Intel said on Tuesday an even cheaper, more efficient version of its Atom chip used in most netbooks would ship in the fourth quarter, signaling the next stage in the development of the low-cost computers, which have become popular with consumers over the last year.
The semiconductor maker also said the open-source Linux-based operating system for netbooks it has supported since 2007, named Moblin, is now in beta testing.
Intel’s (NASDAQ: INTC) next-generation Atom platform — code-named “Pine Trail” — will have only two parts instead of three, and will have better battery life and performance than the current generation Atom, company executives said on a conference call.
More details on Atom and Moblin are expected at Taiwan’s Computex computer exhibition in June, they said.
The development of Moblin, now run by the Linux Foundation after Intel handed over control in April, is not designed to challenge Microsoft’s dominance in operating systems, Intel said.
“There are requests from our customers to be able to deploy alternative operating environments,” said Intel’s vice president of software and services, Doug Fisher, on the conference call. He added that Moblin is not meant to be compared with Microsoft’s offerings.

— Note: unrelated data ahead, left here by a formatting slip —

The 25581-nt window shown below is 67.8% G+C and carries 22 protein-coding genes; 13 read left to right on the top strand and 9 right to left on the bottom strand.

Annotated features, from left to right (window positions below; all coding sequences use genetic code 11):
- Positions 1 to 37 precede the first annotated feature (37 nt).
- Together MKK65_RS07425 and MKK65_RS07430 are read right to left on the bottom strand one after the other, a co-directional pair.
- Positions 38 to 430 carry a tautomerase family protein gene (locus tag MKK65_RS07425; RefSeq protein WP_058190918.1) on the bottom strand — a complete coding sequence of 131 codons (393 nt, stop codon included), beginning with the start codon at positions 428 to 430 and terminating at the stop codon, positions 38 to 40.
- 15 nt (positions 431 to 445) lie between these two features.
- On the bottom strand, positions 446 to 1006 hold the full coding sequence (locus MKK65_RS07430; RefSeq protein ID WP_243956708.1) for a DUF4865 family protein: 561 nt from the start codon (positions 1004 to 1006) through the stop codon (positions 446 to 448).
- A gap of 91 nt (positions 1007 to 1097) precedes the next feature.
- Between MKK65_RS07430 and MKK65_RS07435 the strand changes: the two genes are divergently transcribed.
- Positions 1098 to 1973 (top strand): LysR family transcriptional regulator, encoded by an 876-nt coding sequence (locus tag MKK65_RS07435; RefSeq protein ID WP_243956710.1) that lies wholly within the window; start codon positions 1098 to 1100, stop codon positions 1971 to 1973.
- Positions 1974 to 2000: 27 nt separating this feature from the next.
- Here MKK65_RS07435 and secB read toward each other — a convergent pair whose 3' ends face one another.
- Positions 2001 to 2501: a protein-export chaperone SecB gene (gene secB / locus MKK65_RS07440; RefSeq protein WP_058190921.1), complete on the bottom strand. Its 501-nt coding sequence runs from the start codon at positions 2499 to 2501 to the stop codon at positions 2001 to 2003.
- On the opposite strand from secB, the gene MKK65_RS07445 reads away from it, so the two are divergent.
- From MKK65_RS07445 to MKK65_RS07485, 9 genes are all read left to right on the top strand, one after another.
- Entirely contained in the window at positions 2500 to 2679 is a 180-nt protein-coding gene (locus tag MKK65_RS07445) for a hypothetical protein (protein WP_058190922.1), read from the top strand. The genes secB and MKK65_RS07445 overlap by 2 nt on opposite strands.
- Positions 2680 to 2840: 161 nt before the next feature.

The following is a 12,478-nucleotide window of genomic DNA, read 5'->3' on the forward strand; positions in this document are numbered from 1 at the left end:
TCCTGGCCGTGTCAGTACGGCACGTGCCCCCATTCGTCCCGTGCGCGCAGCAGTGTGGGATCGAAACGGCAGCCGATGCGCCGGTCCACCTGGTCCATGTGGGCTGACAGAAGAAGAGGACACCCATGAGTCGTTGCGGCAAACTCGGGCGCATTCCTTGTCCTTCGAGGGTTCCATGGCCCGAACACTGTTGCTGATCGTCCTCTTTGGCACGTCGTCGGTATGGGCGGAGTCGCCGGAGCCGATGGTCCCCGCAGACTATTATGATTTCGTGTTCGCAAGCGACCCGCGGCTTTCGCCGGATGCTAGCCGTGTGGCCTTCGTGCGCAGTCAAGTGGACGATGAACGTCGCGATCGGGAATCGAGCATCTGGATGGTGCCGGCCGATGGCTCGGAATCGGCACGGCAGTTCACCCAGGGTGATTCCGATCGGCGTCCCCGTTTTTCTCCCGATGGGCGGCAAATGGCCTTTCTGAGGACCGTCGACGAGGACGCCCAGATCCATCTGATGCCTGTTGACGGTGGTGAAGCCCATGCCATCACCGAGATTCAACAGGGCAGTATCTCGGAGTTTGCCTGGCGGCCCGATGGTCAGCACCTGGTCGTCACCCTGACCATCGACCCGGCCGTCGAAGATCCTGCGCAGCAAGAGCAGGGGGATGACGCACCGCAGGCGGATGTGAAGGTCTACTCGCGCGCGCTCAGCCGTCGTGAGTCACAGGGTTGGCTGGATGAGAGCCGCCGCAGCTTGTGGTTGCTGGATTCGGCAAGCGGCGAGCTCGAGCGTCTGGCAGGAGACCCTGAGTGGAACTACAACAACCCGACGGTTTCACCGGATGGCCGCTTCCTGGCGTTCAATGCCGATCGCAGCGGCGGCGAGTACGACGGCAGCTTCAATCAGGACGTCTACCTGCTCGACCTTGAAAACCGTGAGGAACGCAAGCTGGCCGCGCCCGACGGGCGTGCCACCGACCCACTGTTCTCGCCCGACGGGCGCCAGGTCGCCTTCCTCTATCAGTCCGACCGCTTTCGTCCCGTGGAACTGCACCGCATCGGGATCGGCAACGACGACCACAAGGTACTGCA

Most netbooks currently run Microsoft’s old Windows XP operating system and Microsoft has said its new Windows 7 system will also run on netbooks, after it was embarrassed to discover its current Vista system was too bulky to run on most netbooks.
Analysts say some netbooks run on Linux, but the market share is tiny. IDC analyst Bob O’Donnell forecasts less than 5 percent of netbooks will run on any Linux platform in 2009. Google’s (NASDAQ: GOOG) Android operating system for mobile devices, which is also Linux-based, will likely show up on netbooks in the second half of 2009. according to analysts.
Intel stock was up 27 cents at $15.78 on the NASDAQ.